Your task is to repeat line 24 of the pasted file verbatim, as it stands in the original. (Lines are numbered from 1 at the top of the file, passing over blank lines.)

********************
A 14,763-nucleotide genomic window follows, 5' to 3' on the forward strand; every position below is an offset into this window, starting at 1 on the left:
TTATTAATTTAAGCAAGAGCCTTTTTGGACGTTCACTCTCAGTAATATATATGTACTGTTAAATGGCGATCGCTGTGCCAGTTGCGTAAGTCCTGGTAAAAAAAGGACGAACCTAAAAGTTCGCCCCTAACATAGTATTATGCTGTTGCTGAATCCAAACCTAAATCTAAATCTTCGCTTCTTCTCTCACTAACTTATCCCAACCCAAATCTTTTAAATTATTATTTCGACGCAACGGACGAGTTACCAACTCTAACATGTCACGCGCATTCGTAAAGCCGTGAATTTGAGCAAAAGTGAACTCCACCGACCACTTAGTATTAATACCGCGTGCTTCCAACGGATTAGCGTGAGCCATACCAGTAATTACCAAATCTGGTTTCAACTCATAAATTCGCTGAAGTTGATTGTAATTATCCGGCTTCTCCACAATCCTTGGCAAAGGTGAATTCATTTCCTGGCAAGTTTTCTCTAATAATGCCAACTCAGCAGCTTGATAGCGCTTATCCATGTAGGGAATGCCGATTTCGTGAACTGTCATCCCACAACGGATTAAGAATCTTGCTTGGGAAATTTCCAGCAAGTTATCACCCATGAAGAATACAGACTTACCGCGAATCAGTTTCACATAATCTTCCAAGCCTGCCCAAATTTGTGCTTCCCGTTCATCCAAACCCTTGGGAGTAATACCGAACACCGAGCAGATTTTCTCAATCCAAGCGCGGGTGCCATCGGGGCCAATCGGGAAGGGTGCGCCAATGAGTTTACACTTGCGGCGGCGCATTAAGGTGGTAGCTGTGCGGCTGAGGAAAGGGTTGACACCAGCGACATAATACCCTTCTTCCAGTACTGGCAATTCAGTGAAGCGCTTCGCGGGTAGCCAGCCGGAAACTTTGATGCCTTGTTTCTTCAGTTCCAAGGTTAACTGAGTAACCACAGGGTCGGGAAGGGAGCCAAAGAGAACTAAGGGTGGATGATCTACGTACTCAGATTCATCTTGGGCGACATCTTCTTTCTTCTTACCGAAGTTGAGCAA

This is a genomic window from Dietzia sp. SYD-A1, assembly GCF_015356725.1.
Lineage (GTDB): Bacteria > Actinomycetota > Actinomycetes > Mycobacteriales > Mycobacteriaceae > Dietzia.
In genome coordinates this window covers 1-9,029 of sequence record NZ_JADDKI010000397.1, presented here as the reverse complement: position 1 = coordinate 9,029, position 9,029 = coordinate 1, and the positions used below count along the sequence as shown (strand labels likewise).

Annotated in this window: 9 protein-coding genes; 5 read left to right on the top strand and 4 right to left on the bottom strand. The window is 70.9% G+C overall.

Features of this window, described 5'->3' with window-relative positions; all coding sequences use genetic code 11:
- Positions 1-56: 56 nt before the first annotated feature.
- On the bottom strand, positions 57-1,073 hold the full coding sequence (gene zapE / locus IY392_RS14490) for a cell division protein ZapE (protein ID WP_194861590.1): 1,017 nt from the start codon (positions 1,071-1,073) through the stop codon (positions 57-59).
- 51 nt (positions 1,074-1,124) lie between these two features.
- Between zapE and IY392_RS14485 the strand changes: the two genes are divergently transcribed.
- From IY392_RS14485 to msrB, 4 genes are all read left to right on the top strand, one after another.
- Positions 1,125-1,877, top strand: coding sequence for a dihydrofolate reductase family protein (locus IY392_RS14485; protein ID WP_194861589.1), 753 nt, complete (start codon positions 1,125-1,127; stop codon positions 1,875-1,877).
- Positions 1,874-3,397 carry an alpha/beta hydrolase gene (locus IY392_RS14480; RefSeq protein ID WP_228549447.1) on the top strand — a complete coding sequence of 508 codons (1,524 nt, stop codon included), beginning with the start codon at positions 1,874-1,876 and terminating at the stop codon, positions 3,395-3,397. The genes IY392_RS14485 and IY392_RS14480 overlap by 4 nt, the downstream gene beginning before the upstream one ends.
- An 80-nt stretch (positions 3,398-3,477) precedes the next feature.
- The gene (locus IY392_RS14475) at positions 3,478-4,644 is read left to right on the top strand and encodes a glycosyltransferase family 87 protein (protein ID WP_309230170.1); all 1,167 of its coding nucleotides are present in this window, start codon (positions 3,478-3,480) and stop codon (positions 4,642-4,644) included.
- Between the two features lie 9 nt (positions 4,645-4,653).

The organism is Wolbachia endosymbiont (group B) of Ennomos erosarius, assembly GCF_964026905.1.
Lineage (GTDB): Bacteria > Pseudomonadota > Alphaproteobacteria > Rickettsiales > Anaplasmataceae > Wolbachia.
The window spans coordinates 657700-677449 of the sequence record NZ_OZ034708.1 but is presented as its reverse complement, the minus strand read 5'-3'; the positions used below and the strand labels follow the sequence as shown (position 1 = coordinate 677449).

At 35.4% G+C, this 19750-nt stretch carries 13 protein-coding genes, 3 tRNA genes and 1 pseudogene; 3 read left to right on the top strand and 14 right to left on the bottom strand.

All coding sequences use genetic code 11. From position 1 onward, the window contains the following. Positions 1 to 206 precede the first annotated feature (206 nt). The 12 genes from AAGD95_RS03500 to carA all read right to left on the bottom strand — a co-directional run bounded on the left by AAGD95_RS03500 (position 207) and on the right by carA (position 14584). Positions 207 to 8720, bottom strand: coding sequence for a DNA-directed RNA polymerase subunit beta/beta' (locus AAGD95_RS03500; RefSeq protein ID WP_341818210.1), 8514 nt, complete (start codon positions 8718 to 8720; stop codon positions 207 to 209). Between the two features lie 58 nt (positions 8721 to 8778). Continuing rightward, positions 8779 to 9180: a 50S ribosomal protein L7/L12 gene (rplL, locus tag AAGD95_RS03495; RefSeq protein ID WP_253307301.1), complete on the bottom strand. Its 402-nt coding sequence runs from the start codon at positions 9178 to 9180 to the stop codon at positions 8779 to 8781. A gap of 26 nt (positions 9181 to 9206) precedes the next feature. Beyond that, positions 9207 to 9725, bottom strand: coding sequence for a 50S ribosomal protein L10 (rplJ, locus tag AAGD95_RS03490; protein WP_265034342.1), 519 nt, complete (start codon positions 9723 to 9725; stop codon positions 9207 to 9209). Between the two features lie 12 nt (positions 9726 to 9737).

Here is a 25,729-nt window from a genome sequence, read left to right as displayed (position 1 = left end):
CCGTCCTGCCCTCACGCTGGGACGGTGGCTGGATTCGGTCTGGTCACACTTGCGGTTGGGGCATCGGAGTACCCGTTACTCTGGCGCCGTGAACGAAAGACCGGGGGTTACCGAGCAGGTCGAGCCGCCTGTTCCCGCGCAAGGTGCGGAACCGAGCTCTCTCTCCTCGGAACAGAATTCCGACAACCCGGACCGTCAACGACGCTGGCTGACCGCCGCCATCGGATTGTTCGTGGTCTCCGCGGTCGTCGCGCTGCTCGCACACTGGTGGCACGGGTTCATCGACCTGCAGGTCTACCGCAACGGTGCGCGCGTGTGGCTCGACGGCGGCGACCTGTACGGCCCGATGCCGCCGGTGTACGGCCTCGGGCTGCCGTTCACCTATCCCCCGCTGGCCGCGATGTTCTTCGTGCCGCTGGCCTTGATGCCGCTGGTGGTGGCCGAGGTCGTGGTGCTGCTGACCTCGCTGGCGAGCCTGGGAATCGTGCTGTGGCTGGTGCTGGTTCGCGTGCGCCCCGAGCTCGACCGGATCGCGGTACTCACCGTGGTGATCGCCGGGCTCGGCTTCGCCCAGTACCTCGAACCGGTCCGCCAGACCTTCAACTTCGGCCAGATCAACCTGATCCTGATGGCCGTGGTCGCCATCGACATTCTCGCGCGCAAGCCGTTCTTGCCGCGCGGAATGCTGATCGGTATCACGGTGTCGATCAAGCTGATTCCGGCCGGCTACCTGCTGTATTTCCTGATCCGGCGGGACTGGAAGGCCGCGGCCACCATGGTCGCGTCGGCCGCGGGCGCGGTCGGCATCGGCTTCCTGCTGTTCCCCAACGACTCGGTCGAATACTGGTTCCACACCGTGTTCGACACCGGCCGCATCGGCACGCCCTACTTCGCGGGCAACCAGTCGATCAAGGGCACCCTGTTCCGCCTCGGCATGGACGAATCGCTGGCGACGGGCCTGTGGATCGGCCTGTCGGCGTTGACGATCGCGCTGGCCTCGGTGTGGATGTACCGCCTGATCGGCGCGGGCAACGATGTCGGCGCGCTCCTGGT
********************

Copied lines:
CCGTCCTGCCCTCACGCTGGGACGGTGGCTGGATTCGGTCTGGTCACACTTGCGGTTGGGGCATCGGAGTACCCGTTACTCTGGCGCCGTGAACGAAAGACCGGGGGTTACCGAGCAGGTCGAGCCGCCTGTTCCCGCGCAAGGTGCGGAACCGAGCTCTCTCTCCTCGGAACAGAATTCCGACAACCCGGACCGTCAACGACGCTGGCTGACCGCCGCCATCGGATTGTTCGTGGTCTCCGCGGTCGTCGCGCTGCTCGCACACTGGTGGCACGGGTTCATCGACCTGCAGGTCTACCGCAACGGTGCGCGCGTGTGGCTCGACGGCGGCGACCTGTACGGCCCGATGCCGCCGGTGTACGGCCTCGGGCTGCCGTTCACCTATCCCCCGCTGGCCGCGATGTTCTTCGTGCCGCTGGCCTTGATGCCGCTGGTGGTGGCCGAGGTCGTGGTGCTGCTGACCTCGCTGGCGAGCCTGGGAATCGTGCTGTGGCTGGTGCTGGTTCGCGTGCGCCCCGAGCTCGACCGGATCGCGGTACTCACCGTGGTGATCGCCGGGCTCGGCTTCGCCCAGTACCTCGAACCGGTCCGCCAGACCTTCAACTTCGGCCAGATCAACCTGATCCTGATGGCCGTGGTCGCCATCGACATTCTCGCGCGCAAGCCGTTCTTGCCGCGCGGAATGCTGATCGGTATCACGGTGTCGATCAAGCTGATTCCGGCCGGCTACCTGCTGTATTTCCTGATCCGGCGGGACTGGAAGGCCGCGGCCACCATGGTCGCGTCGGCCGCGGGCGCGGTCGGCATCGGCTTCCTGCTGTTCCCCAACGACTCGGTCGAATACTGGTTCCACACCGTGTTCGACACCGGCCGCATCGGCACGCCCTACTTCGCGGGCAACCAGTCGATCAAGGGCACCCTGTTCCGCCTCGGCATGGACGAATCGCTGGCGACGGGCCTGTGGATCGGCCTGTCGGCGTTGACGATCGCGCTGGCCTCGGTGTGGATGTACCGCCTGATCGGCGCGGGCAACGATGTCGGCGCGCTCCTGGT